The offside rule in football is still confusing to many viewers. One of the world’s biggest sports, it only makes sense to better understand the rules of football before watching a match – or playing the game itself.
A few pointers and rules that will help you further understand the offside rule are:
- If a player is closest to his or her opponent’s goal line than the ball and the second last opponent, they’re offside.
This is a rather basic explanation, and it’s one that everyone should understand.
When a Player is Not Offside
It’s just as important to understand the requirements of a player being offside as it is knowing when a player is not in the offside position. After all, a player is either onside or offside – not both.
A player is not in the offside position when:
- Players are in their own half of the field – only the opponent’s half.
- The player is level with the last two opponents or the second last opponent.
There is also no offense offside which can be overlooked during play. These are times when the offside rule is overruled and gameplay is allowed to continue as normal. No offense is granted if the player receives the ball from a:
- Corner kick
- Goal kick
In all three of these scenarios, the player would not be considered offside, and gameplay would be allowed to proceed.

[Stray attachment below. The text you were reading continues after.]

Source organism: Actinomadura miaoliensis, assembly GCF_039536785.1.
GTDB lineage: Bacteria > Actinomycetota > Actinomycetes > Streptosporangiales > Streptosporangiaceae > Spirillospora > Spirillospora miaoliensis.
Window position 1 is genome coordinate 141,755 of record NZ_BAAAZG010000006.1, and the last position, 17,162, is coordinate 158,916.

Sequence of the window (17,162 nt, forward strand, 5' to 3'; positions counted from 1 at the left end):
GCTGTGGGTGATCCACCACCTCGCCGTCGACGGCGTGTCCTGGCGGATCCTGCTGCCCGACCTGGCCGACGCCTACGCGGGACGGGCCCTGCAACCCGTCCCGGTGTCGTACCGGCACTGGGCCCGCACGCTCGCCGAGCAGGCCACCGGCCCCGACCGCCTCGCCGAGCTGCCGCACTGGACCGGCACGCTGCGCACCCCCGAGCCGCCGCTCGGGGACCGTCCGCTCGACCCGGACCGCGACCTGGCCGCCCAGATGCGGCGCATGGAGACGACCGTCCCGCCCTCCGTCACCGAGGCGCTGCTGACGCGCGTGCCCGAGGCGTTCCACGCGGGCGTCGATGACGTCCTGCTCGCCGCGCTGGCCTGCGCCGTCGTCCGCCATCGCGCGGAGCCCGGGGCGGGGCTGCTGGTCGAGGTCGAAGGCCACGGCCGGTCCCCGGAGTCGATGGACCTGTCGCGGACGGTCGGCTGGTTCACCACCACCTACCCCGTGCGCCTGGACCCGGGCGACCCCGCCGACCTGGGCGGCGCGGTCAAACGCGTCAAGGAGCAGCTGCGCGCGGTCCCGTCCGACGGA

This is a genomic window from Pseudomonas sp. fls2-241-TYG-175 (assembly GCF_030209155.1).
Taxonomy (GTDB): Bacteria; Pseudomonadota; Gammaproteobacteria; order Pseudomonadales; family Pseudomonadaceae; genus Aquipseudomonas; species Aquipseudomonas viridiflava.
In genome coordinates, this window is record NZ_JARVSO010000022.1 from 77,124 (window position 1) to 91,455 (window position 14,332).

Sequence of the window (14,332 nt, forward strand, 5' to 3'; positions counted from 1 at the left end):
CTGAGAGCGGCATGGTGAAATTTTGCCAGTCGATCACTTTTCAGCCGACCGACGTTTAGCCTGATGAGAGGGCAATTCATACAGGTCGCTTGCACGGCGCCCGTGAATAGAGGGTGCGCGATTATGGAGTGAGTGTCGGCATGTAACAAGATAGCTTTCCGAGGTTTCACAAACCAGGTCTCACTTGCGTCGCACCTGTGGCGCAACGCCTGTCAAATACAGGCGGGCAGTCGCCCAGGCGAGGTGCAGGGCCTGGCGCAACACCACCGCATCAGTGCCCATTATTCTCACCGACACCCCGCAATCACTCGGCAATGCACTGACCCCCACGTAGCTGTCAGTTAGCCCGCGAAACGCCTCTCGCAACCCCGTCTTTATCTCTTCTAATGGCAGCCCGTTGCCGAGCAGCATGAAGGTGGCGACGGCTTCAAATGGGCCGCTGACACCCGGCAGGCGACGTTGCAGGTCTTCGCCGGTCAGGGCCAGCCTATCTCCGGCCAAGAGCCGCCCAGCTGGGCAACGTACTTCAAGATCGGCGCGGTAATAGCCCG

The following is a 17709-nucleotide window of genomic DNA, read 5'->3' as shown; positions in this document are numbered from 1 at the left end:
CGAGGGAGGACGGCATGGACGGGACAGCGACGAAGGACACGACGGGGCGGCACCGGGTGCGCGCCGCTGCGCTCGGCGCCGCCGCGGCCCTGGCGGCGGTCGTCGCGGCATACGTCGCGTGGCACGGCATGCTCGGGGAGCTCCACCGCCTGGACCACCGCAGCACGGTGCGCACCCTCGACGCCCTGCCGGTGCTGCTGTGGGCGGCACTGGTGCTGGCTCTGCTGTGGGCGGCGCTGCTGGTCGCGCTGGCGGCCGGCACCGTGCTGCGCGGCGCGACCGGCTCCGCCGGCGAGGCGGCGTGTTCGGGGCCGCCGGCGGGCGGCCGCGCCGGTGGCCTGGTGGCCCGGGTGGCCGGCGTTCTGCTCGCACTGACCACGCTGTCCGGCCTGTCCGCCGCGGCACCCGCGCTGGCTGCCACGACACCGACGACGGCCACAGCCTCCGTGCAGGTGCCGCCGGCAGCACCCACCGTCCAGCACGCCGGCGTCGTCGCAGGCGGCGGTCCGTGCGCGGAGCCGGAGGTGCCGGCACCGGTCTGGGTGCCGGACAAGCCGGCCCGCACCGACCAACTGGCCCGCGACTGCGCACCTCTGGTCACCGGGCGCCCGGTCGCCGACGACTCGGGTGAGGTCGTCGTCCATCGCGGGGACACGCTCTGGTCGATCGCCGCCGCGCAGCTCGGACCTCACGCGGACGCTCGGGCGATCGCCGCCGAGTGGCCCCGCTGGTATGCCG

Essentially, if the player receives the ball from a play, gameplay was stopped and the player was allowed to put the ball back into action, it’s allowed under official rules and the play would not be whistled as an offside.
What Happens When a Player is Offside?
A player that is offside will lose an important opportunity for his or her team. An offside play will result in the referee granting the opposing team a free kick. The free kick will occur at the same place that the original infringing play occurred – something to think about before going offside.
It’s important to note that many referees take harsh criticism from fans that believe offside didn’t occur on a play.
The issue is not with the ref in all circumstances. Angles and line of sight issues are the most common reason for a blatant, offside mishap that is called or not called in some circumstances. While refs have gotten better at properly positioning themselves parallel with the goal line, even the slightest angle can cause confusion and erroneous calls.
Offside, But Not Offside
A player can be offside, but he may not be considered offending the offside rule. This confusion is what causes many viewers to misunderstand offside calls. When it comes to football, or soccer as many call it, a player has the right to be offside on a play and not be called offside.
A player can only be called offside if they’re involved in the play.
The key determining factor is if the offside player is allowing his team to gain an unfair advantage on the play. If the ball is not played by the offending player or a teammate, or the player is not involved in an active play, there will be no offside call on the play.